Voting this Year Celebrates 100th Anniversary of Women’s Suffrage
Photo: TN Woman 100 Facebook Page

There are many things we take for granted that were not available to everyone not that long ago, including an education, healthcare, and the ability to vote.

In August one hundred years ago, Tennessee was the swing state as one of the “Perfect 36” that ratified the 19th Amendment giving women the vote. On August 18, 1920, the vote was a tie and on the shoulders of one young man in the House of Representatives, Harry Burn. Acting on the advice of his mother, he voted to ratify. It shows that one vote does in deed count. Voting this year is not only raising your voice, but also a celebration of women getting the right to vote.

The fight began a hundred years before. Before the Civil War, a group of men and mostly women met at Seneca Falls, New York under the leadership of Elizabeth Cady Stanton and Lucretia Mott. Previous to the work of these women and those before them, women could not own land, inherit from family or even have claim to their own wages. They were basically the property of their fathers, husbands, or brothers. The move for suffrage led to other rights for women, including the right to manage their own livelihoods.

Murfreesboro had its own group of suffragists. The Rutherford Arts Alliance has been working with Nashville playwright Mary Donnet Johnson since last year to honor these women, and others who have made a significant contribution to the community in a play called “Party of Twelve.” Originally planned to be presented in May of 2020, it will now be the final event in a year-long celebration of the ratification of the 19th Amendment sometime in 2021 due to the pandemic.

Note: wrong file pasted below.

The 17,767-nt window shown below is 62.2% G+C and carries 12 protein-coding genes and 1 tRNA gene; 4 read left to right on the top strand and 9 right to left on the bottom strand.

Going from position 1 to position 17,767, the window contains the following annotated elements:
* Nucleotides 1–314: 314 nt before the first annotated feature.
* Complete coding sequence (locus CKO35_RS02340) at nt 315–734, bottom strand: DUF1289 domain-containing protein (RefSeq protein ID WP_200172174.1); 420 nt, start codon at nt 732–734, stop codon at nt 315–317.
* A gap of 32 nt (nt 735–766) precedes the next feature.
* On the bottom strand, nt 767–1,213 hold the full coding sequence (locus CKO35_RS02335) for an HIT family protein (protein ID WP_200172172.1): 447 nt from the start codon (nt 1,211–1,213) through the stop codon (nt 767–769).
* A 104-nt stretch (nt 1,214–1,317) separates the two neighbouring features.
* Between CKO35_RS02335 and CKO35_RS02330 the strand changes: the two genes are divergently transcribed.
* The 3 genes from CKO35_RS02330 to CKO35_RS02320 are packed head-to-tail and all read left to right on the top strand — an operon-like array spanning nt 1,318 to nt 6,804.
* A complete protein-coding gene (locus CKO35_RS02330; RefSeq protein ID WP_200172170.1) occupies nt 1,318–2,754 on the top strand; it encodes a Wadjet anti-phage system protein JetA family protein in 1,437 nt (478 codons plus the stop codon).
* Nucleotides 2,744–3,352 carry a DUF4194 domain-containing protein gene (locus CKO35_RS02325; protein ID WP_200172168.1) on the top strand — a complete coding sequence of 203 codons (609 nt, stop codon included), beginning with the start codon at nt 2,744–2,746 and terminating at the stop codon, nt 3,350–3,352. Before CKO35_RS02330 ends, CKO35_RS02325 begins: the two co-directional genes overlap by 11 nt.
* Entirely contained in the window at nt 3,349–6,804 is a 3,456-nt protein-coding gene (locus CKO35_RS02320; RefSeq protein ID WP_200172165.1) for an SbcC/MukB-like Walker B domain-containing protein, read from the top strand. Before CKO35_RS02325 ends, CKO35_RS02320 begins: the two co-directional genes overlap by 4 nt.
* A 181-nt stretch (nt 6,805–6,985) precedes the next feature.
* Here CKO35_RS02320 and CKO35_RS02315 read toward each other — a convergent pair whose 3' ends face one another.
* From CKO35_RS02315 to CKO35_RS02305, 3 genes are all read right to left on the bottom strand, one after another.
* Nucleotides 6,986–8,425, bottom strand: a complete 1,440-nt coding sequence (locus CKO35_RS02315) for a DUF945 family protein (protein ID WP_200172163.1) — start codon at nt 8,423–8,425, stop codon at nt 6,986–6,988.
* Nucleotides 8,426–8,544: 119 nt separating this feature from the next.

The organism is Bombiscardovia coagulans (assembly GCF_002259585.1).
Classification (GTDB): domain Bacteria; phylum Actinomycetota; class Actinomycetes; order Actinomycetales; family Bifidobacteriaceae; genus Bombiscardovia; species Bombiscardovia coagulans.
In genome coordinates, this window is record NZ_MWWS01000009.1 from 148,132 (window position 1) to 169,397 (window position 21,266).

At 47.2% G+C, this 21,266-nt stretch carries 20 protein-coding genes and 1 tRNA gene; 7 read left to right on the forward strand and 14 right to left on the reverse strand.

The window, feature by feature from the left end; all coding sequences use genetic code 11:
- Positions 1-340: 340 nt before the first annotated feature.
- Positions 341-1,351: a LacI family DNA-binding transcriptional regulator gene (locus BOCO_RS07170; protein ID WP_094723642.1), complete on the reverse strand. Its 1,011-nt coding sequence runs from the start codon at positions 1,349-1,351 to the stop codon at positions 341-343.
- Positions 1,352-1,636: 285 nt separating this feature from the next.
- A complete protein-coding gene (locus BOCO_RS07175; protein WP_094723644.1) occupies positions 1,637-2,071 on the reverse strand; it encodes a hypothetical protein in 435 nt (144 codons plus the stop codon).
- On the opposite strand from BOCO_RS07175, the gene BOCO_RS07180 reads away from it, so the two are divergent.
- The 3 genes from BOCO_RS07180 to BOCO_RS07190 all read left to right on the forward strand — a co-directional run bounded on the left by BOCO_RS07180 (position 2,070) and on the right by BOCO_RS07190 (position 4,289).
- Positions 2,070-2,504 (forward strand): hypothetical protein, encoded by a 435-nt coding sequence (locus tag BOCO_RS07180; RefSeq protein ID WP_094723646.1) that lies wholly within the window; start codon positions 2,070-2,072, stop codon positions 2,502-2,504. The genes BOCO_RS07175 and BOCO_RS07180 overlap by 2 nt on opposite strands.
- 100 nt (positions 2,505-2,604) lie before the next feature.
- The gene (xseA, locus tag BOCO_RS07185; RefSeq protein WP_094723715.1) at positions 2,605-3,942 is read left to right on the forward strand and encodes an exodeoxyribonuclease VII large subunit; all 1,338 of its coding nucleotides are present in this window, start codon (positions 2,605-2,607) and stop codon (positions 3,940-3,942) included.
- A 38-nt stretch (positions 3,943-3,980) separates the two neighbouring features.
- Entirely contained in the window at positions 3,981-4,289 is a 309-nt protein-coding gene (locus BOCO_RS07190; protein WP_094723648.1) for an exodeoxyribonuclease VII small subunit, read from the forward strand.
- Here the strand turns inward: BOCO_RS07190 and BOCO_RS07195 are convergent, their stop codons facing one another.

It is the culmination of work beginning last year by many different women, and organizations who pulled together beginning in 2019 to research and collect information about these leading ladies.

The year 1914 saw more than seventy-five Equal Suffrage Leagues in the state of Tennessee, which includes the one in Murfreesboro. Members of that group still have descendants in the city, — Wendels, Cannons, Murfrees and Jacksons. Ann Brawley Jackson, the Murfreesboro Suffrage League secretary, assisted state leader Sue Shelton White according to the Leading Ladies of Rutherford County website.

With all that is going on in the world, it is important to make sure to vote. Recently, Tre Hargett, Secretary of State for Tennessee spoke via Zoom to the Rotary Club of Murfreesboro.

One of the main concerns of the state is keeping poll workers and in-person voters safe.

“We want voters to be spread out over multiple days and space,” said Hargett. “We hope citizens will wear masks.”

Because of the pandemic, there is a shortage of poll workers so the government has lowered the age of workers to 16 years of age, and they are allowing government employees to work the poles as long as their direct supervisor is not on the ballot.

“Folks who have worked the polls for many years are not working this year because of COVID-19,” said Hargett. “We are working on getting 3,000 new poll-workers state-wide.”

Go vote this August 6, to honor the women who fought for Suffrage, and because your voice matters. Don’t take your right for granted. Use it!

Polls are open 7am – 7pm on Election Day, August 6th. View a list of polling locations here. All voters must present an ID containing the voter’s name and photograph when voting at the polls. Learn more here.

To learn more about the anniversary, visit TNWoman100.com. The website will offer a live-stream production of the dramatic story that took place on the Tennessee House floor during the vote for the ratification of the 19th Amendment on Tuesday, August 18th from 9:30 a.m. until 10:30 a.m.